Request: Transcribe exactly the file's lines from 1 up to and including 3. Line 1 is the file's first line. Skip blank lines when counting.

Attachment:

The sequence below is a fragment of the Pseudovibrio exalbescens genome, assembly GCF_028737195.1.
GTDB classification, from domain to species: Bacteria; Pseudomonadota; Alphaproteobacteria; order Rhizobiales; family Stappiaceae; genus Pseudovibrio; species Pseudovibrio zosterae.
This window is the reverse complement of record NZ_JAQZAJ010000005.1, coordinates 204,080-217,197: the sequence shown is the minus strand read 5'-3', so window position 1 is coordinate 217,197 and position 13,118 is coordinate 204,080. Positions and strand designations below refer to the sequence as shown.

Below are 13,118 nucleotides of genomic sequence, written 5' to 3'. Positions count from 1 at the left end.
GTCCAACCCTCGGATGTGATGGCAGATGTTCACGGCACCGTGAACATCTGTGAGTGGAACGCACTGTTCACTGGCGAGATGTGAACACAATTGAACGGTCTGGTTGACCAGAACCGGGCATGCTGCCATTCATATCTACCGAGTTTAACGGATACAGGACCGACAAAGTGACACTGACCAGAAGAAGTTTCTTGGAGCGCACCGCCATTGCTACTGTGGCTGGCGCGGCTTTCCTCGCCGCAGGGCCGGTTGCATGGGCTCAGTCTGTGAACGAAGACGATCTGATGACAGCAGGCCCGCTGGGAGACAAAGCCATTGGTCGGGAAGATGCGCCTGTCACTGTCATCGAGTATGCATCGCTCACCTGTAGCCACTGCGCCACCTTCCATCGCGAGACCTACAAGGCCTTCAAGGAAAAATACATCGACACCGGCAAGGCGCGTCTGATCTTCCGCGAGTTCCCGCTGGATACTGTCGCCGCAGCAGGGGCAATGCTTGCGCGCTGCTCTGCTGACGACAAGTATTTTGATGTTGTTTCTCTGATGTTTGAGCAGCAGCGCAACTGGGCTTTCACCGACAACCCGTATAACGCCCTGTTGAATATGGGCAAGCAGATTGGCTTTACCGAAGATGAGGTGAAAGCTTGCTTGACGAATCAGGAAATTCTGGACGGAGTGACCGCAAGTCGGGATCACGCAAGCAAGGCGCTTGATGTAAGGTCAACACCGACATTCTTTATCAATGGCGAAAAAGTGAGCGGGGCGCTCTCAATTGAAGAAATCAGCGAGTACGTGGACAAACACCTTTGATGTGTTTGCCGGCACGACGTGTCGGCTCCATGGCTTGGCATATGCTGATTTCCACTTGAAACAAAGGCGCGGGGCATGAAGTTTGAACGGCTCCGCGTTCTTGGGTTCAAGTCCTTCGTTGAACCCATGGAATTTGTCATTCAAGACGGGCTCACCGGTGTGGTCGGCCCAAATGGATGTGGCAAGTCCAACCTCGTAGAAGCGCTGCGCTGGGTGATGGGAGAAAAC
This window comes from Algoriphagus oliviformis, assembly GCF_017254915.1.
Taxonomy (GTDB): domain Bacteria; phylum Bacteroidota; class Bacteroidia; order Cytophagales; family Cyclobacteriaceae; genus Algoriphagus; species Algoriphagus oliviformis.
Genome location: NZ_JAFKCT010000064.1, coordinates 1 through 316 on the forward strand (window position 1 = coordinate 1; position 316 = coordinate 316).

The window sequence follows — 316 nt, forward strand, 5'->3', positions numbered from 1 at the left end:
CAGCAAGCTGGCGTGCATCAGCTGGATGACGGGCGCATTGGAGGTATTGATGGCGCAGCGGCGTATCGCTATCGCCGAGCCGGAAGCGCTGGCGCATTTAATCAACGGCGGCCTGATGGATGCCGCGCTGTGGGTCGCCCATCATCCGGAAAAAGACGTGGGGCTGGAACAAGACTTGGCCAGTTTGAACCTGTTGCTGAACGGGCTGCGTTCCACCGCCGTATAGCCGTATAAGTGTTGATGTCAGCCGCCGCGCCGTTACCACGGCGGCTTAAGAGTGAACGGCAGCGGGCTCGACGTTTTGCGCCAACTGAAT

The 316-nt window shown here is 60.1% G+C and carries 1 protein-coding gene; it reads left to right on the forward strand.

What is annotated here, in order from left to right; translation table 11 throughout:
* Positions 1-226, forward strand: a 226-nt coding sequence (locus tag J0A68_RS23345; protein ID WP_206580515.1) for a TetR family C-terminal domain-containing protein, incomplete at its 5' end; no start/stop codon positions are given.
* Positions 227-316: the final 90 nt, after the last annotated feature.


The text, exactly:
The sequence below is a fragment of the Pseudovibrio exalbescens genome, assembly GCF_028737195.1.
GTDB classification, from domain to species: Bacteria; Pseudomonadota; Alphaproteobacteria; order Rhizobiales; family Stappiaceae; genus Pseudovibrio; species Pseudovibrio zosterae.
This window is the reverse complement of record NZ_JAQZAJ010000005.1, coordinates 204,080-217,197: the sequence shown is the minus strand read 5'-3', so window position 1 is coordinate 217,197 and position 13,118 is coordinate 204,080. Positions and strand designations below refer to the sequence as shown.